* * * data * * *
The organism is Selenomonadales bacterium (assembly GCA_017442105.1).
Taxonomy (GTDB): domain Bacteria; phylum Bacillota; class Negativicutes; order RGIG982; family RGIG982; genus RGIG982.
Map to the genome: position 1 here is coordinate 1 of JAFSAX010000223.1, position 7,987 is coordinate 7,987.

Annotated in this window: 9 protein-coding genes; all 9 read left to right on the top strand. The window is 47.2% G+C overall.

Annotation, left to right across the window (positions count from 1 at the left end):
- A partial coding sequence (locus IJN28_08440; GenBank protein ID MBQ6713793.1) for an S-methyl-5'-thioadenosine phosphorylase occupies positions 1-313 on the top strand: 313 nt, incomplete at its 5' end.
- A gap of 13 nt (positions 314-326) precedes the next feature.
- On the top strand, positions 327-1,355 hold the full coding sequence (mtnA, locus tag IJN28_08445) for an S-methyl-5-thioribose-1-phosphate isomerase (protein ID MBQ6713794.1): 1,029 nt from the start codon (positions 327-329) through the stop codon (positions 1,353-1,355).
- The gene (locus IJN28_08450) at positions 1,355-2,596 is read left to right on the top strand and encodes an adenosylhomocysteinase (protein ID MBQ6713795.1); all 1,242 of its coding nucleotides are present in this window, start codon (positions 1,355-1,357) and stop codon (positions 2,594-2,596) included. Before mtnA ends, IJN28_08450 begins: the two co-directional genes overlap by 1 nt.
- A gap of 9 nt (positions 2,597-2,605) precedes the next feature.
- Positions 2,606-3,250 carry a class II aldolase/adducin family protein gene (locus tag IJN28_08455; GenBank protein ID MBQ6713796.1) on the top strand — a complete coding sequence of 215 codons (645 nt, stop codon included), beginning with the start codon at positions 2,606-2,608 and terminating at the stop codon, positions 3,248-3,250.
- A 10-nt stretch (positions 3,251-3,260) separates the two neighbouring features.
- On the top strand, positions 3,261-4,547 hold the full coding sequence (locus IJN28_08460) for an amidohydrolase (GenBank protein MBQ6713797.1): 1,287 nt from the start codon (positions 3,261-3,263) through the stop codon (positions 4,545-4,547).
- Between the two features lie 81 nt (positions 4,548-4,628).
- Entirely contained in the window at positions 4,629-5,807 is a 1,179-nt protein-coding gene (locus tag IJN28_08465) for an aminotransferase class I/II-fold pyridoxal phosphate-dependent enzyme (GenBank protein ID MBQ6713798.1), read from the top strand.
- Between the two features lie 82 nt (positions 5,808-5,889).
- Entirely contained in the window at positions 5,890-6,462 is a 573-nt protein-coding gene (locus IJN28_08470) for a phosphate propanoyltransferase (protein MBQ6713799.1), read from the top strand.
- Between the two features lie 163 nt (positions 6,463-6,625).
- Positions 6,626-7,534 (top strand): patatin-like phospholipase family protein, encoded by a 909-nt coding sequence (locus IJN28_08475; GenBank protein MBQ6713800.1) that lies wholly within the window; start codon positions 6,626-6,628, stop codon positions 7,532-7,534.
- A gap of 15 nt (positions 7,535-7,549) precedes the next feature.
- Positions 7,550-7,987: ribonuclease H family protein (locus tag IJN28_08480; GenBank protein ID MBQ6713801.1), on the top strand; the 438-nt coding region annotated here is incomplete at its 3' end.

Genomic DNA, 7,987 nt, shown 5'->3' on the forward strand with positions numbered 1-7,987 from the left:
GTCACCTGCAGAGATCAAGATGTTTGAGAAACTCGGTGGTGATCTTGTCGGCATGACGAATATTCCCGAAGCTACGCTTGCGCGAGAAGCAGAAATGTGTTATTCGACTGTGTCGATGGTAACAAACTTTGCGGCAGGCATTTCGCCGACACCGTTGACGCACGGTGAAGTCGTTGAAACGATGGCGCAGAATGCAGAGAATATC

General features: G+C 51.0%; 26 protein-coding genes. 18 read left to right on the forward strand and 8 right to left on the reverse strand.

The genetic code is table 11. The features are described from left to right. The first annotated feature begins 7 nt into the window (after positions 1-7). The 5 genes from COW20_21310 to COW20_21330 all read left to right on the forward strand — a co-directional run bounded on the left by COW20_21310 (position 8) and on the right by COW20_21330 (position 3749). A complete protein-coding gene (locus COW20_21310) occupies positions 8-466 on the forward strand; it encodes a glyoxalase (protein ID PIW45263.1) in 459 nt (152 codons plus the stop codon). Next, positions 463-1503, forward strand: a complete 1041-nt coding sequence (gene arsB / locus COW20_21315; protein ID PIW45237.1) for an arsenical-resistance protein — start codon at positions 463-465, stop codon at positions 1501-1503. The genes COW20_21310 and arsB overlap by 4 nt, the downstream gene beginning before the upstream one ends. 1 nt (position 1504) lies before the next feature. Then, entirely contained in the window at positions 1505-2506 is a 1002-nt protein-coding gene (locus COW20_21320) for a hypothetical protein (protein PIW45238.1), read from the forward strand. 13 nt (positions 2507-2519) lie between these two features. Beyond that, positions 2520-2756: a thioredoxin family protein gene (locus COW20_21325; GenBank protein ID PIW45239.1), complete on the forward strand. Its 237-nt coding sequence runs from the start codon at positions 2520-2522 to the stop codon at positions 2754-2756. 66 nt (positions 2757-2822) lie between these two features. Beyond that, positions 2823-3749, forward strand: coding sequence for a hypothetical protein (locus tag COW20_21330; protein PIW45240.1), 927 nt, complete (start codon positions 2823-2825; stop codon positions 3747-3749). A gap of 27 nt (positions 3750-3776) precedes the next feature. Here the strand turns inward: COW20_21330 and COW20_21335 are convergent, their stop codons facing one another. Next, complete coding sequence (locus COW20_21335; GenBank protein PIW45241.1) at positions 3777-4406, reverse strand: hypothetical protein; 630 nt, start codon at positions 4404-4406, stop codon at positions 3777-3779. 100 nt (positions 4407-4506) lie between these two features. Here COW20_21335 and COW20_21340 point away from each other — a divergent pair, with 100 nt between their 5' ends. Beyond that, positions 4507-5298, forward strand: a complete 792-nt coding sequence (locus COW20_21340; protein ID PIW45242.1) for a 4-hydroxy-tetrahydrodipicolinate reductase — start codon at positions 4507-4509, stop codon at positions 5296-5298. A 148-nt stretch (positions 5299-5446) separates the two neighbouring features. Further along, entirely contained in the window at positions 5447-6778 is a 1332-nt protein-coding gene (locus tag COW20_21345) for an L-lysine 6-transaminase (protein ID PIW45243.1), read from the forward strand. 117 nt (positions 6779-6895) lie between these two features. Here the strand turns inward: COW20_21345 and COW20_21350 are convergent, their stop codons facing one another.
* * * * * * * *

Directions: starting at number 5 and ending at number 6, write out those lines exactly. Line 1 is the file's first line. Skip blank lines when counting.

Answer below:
Annotation, left to right across the window (positions count from 1 at the left end):
- A partial coding sequence (locus IJN28_08440; GenBank protein ID MBQ6713793.1) for an S-methyl-5'-thioadenosine phosphorylase occupies positions 1-313 on the top strand: 313 nt, incomplete at its 5' end.